"Muscles," I explained.  You see, Moving Disaster 2011 was about to be in full swing, and my arms, already tired from simply packing and carrying boxes from trash bins to my apartment, were not going to last much longer.  I was quite put out by the whole event because, even though a Cupcakes and Shoes reader hooked me up with an ab fab apartment, there would be a two-day gap between moving out of my old one and into the new one, thus tripling my moving expenses.  Essentially I'd be paying for two moves plus two days of storage.  My options were: a) Use all my savings; b) Re-rack up credit card debt; or c) Ask for help.  The first two options were looking great.  As an independent woman, I was NOT going to ask male friends for help.  No way. 

But if I could find a husband in the next few days, now that would be ideal.  Boyfriends can get out of these sort of things (the last one was conveniently in Germany when I needed moving help), but husbands are required to help -- nay, lead, direct and execute the entire thing.  I usually am not sad about being single, but I was suddenly feeling very, very alone in the world.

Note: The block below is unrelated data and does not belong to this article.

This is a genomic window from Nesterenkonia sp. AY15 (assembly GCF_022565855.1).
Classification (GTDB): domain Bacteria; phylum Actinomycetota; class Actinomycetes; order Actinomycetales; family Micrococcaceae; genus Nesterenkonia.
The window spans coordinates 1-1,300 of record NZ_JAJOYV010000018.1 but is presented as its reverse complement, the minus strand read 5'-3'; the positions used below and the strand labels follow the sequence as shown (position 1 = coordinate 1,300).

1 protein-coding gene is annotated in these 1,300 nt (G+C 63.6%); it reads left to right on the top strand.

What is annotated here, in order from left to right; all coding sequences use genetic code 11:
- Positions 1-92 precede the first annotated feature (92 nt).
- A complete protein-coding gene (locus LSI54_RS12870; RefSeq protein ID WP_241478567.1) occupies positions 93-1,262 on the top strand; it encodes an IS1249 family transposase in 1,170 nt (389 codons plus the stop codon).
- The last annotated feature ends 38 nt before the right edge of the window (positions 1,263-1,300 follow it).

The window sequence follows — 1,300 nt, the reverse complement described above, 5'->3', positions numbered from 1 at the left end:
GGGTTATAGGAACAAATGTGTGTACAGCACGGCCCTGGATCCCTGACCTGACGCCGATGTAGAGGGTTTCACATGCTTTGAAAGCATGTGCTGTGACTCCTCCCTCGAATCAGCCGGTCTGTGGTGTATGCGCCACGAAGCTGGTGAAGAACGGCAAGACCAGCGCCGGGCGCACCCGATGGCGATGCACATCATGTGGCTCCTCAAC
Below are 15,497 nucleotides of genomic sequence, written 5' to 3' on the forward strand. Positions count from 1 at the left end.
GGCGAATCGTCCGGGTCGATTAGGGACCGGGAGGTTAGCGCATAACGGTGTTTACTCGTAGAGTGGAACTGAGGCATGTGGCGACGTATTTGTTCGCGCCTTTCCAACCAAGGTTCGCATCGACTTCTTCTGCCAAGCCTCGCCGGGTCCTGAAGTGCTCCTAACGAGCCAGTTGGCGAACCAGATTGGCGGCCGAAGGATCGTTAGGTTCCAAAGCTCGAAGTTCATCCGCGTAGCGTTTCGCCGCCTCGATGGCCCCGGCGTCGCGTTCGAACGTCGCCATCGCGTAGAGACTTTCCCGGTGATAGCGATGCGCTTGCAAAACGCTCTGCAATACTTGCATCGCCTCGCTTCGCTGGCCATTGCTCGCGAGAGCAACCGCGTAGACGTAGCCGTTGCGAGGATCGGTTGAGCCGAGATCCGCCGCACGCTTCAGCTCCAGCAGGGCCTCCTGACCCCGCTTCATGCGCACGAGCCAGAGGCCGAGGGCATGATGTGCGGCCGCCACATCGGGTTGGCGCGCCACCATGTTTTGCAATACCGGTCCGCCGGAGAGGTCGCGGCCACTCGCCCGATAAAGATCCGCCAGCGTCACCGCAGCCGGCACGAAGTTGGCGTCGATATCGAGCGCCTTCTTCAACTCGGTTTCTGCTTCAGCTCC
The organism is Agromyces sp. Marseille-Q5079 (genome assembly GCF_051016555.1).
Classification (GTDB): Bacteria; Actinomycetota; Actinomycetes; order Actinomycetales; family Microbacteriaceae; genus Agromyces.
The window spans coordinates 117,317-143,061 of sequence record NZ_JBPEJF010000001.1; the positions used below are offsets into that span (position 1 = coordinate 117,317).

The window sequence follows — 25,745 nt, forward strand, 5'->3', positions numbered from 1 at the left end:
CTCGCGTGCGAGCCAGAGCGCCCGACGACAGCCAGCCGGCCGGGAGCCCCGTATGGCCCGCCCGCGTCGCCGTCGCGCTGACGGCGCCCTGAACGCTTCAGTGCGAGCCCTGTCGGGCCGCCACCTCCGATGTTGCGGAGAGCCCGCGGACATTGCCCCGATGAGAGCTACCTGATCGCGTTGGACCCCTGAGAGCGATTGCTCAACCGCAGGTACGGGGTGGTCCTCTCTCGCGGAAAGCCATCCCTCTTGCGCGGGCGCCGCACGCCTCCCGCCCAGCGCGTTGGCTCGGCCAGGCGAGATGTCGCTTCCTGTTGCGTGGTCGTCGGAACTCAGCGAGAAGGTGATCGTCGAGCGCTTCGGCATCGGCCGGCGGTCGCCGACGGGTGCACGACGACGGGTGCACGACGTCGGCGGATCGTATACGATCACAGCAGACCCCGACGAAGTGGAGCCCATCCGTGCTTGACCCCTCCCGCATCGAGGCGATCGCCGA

I was telling all this to my friend Sharon over pedis when I found myself crying.  The young girl pounding on my calf muscle stopped and handed me a tissue.  *Note to all of you: never cry during a pedicure because the pedicurist will speed through it to get away from you.

"Don't worry, my brother-in-law will help you, and you must have some guy friends who can pitch in," Sharon offered.

The idea was enticing, but honestly I don't really have that many guy friends because of my stupid principles (I believe I'm too old for male friends, and at this stage in life men and women can't be just friends, and really they never could, but in our youth we could at least pretend and then cry our eyes out when we had to stand at the altar on the groom's side supporting our "friend" who we've decided in that moment is not only "The One" but also "The One Who Got Away" and we will probably die sad and alone.)